9 Steps to Building a Better Business, Part 1

Updated: Jun 25

During the past 15 years we’ve had the privilege of working with great people many of them trying their hardest to start, run and grow their own businesses.

We’ve seen the some successes and failures of business ideas and application with our help and guidance, thereby taken some of the strain off the shoulders of business owners.

We believe, there are some simple steps if taken, vastly improve outcomes for the savvy business owner. These include:

  • Knowing your Where and Why

  • Getting your foundations right

  • Applying the 3 M’s

  • Refining your Offering

  • Focusing on your profits

  • Developing your team

  • Establishing systems

  • Finding and introducing a MRR stream

  • Scaling up for success


Businesses need to start at the beginning or even restart to have something solid to build upon. Whilst others might find it more productive to just dip into the steps where there’s a specific need.

In this first blog in this series we’ll outline the first four of the above nine steps. Future blogs completing the remaining steps and looking to expand on each.

If any reader has any comments, questions or experiences they’d like to share with us please feel free.


Knowing your WHERE and WHY

If you don’t know where you’re going how will you know how to get there?

If you don’t have a strong reason why getting there is important to you you’ll lack the focus and commitment necessary to key you on the right path.

This raises the point that you need to plan for success, knowing the steps to take and taking them will get you where you want to go with your business, anything else and you’re relying on luck. To be a great plumber isn’t a strong and compelling why. To run a successful and highly profitable plumbing business that can support your family and provide for their needs and wants is much stronger.


Getting your foundations right

Building a business on the basis of guesswork is a sure fire way to fail. We suggest to all our clients that they focus on a few important measures to ensure that they can keep control of the key elements of their business. Naturally as accountants we’d include key financial numbers but also as important are those Key Performance Indicators (KPI) that also measure the success or otherwise of your business venture.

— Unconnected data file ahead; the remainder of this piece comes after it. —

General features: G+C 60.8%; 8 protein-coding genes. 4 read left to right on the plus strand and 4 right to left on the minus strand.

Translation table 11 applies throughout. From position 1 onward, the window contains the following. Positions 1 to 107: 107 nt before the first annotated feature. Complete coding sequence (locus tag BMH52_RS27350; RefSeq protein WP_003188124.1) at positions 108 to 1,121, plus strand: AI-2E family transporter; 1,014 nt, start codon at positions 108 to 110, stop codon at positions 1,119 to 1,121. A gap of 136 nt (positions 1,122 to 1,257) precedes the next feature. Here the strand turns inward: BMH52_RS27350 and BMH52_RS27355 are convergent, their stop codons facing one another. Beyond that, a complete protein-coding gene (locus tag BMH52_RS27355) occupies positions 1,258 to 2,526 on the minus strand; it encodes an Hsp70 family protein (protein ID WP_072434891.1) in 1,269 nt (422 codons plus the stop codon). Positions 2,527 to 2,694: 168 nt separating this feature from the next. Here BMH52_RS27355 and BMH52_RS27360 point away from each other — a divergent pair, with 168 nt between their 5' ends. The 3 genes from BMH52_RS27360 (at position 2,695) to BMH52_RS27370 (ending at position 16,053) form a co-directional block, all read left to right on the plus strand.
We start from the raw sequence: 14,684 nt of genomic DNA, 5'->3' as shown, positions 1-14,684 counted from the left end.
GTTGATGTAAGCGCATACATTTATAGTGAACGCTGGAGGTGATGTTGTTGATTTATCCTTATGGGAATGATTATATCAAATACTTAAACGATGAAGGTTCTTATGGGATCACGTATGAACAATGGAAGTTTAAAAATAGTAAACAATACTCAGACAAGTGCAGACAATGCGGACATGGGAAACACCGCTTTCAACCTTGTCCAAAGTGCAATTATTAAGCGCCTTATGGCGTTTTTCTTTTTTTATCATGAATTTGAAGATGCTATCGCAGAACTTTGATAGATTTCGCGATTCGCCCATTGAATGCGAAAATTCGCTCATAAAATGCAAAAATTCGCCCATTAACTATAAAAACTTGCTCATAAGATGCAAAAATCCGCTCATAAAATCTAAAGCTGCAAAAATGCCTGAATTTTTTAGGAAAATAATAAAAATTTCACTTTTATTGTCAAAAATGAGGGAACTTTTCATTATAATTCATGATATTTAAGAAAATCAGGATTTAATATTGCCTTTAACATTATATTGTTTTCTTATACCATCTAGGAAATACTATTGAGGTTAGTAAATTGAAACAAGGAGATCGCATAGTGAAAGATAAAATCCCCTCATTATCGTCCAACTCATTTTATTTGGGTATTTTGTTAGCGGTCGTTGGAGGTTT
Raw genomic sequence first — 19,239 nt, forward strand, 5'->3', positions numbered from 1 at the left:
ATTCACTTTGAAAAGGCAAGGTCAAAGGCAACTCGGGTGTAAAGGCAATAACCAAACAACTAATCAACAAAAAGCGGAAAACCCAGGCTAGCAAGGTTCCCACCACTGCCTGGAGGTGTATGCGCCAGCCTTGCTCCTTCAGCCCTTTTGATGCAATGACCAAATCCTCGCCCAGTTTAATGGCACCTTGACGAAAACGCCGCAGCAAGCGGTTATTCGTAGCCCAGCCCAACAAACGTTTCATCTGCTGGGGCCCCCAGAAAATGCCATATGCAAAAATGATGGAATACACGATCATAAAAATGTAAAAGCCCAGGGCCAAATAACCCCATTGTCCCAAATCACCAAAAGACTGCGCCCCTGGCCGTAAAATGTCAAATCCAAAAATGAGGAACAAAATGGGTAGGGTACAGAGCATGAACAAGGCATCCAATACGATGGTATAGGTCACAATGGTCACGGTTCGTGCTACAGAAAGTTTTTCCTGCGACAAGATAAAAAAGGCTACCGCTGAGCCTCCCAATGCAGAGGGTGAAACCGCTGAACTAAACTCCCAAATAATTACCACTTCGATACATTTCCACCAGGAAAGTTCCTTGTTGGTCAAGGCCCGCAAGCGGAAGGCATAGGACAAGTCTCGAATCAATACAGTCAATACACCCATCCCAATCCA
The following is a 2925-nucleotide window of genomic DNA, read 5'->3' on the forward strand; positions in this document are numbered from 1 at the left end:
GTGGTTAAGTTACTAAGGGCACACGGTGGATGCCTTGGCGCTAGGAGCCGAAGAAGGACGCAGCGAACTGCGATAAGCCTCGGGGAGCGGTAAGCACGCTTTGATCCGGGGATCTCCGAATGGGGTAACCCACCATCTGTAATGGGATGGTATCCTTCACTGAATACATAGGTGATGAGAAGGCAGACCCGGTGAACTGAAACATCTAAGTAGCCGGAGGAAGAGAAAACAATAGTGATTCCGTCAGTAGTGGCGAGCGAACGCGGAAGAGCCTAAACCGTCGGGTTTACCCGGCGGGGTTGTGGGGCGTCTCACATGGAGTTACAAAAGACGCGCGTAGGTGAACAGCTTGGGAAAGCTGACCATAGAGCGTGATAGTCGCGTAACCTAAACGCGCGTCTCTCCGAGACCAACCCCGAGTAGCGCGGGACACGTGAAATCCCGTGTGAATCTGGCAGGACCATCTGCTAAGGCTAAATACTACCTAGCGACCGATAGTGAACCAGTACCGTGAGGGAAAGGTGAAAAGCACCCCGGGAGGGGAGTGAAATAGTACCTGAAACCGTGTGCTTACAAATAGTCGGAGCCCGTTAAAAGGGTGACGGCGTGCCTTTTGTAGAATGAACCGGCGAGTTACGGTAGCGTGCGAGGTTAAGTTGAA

For example:

· A sales agent that may include visits made or prospects quoted.

· For a restaurant this would be covers served on keys nights or booking for a key period.

The important thing is that these non-financial KPIs provide a measure or reference to the business that can tell the business something useful. Another important point about monitoring these KPIs is summed up by the saying “what gets measured gets managed”. The focus you place on these numbers means you’re more likely to take action when you see those numbers change in a direction you recognise as an issue for your business.

You need a plan, it’s that simple

Have a plan that you know you can work to but don’t write it in stone, your WWHN plan should include:

· A long term vision (3-5 years), your WHY

· A medium terms goal (1 year), your WHAT

· A short terms set of objectives (90 days), your HOW

· And a list of actions to do this week that will help you achieve the, objectives, the goal and ultimately your vision. (This week), your NOW

Reviewing your actions (from your to-do list) each week and your objectives at least every 90 days to ensures that you are able to respond to any challenge you’re facing and also you’re working towards vision and goals.


Applying the 3 Ms

We still see some businesses buying Yellow pages ads or taking up the “last minute” classified ad space the advertising rep for the local paper phones to offer them. In most of these cases the money spent is totally wasted.

Not knowing who your marketing is really aimed at (you know your potential customers right!), not knowing what you are best saying to them to make them buy and finally not knowing where your potential customers are most likely to see and respond to your pitch are the most common failings of almost 85% of small business advertising.

1. Know your MARKET - who are most likely to be your ideal customers

2. Know your MESSAGE - what you need to say to persuade them to buy your wares

3. Know your MEDIA - where and how will you place your MESSAGE so that more of your MARKET is likely to be reached.

For all marketing and advertising think Market, Message, and Media. In the right order you’ll succeed, get these in the wrong order you’ll waste your money Big Time.


Refining your Offering

Remember the Two Ronnie’s sketch, “Four Candles”

The shop owner gave his customer what he thought he’d asked for, only the customer didn’t want four candles but fork handles, handles for forks.

You can see the above, still very funny sketch HERE


So, what is your customer asking for and are you delivering the right thing to meet their needs?

For Example:

If you’re a painter and decorator and someone asks you to paint his ceiling make sure you check what they’re expecting, you might spell it out to them or show them examples of your work because if you turn up to only emulsion their ceiling but they’re expecting a Sistine Chapel style job, you’ve then got one unhappy customer.

Remember if your product or service has all the bells and whistles but your customer is price sensitive and only wants to pay the absolute minimum they’ll not want to pay your premium prices and will as likely go to someone else who has the basic offering to give them.

It’s not what you can do or supply that’s important but what your market wants.

The first four steps are now outlined.


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